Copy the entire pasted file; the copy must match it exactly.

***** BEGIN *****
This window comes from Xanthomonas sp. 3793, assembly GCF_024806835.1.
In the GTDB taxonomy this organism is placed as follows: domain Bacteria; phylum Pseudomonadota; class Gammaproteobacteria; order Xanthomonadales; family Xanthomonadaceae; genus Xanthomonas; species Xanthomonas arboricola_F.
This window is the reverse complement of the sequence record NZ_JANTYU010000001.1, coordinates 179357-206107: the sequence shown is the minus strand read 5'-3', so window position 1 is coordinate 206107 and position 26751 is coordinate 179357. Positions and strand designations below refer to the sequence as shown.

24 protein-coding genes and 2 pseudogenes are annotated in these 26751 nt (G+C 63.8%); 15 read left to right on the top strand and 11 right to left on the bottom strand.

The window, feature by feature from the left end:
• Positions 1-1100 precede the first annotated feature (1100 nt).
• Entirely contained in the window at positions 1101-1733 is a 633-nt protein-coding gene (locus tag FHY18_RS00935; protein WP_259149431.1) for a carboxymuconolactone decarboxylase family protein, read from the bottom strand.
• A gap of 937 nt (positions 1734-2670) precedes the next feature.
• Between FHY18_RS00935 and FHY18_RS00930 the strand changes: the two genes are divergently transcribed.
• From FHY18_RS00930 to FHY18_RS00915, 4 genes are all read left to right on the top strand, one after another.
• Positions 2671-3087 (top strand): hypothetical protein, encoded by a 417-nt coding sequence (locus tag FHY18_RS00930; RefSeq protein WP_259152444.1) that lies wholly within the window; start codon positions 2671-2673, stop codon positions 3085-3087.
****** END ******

This window comes from Xanthomonas sp. 3793, assembly GCF_024806835.1.
In the GTDB taxonomy this organism is placed as follows: domain Bacteria; phylum Pseudomonadota; class Gammaproteobacteria; order Xanthomonadales; family Xanthomonadaceae; genus Xanthomonas; species Xanthomonas arboricola_F.
This window is the reverse complement of the sequence record NZ_JANTYU010000001.1, coordinates 179357-206107: the sequence shown is the minus strand read 5'-3', so window position 1 is coordinate 206107 and position 26751 is coordinate 179357. Positions and strand designations below refer to the sequence as shown.

24 protein-coding genes and 2 pseudogenes are annotated in these 26751 nt (G+C 63.8%); 15 read left to right on the top strand and 11 right to left on the bottom strand.

The window, feature by feature from the left end:
• Positions 1-1100 precede the first annotated feature (1100 nt).
• Entirely contained in the window at positions 1101-1733 is a 633-nt protein-coding gene (locus tag FHY18_RS00935; protein WP_259149431.1) for a carboxymuconolactone decarboxylase family protein, read from the bottom strand.
• A gap of 937 nt (positions 1734-2670) precedes the next feature.
• Between FHY18_RS00935 and FHY18_RS00930 the strand changes: the two genes are divergently transcribed.
• From FHY18_RS00930 to FHY18_RS00915, 4 genes are all read left to right on the top strand, one after another.
• Positions 2671-3087 (top strand): hypothetical protein, encoded by a 417-nt coding sequence (locus tag FHY18_RS00930; RefSeq protein WP_259152444.1) that lies wholly within the window; start codon positions 2671-2673, stop codon positions 3085-3087.